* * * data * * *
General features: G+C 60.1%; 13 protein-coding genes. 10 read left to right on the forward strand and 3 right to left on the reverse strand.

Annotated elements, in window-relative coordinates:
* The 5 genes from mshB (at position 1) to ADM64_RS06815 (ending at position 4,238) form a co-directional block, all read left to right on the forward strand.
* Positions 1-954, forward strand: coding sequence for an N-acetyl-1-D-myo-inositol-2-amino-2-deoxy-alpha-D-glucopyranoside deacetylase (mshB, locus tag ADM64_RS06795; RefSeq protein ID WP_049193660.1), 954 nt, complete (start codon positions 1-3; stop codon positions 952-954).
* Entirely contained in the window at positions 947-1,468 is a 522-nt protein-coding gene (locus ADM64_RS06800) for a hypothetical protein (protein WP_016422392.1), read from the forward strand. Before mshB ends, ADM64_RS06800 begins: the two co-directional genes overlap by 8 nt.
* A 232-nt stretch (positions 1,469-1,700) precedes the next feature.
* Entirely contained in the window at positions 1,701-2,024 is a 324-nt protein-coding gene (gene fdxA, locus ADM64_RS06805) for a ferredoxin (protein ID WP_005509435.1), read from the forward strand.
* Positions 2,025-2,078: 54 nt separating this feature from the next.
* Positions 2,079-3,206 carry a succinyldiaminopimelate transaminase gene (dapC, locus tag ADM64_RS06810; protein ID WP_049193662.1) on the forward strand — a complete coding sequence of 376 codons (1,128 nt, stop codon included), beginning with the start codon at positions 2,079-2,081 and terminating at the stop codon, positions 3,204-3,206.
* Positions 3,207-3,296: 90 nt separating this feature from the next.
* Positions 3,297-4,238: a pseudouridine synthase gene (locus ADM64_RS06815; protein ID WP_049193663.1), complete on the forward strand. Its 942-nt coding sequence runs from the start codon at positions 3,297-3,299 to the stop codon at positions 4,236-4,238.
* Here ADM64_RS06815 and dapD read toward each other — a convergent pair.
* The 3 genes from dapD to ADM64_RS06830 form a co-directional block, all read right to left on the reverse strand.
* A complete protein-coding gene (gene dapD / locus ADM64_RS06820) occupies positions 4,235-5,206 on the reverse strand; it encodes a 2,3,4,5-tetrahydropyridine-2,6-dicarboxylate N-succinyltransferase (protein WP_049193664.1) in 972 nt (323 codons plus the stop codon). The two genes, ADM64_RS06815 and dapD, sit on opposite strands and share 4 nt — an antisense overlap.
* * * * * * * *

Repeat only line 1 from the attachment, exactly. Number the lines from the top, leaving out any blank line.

General features: G+C 60.1%; 13 protein-coding genes. 10 read left to right on the forward strand and 3 right to left on the reverse strand.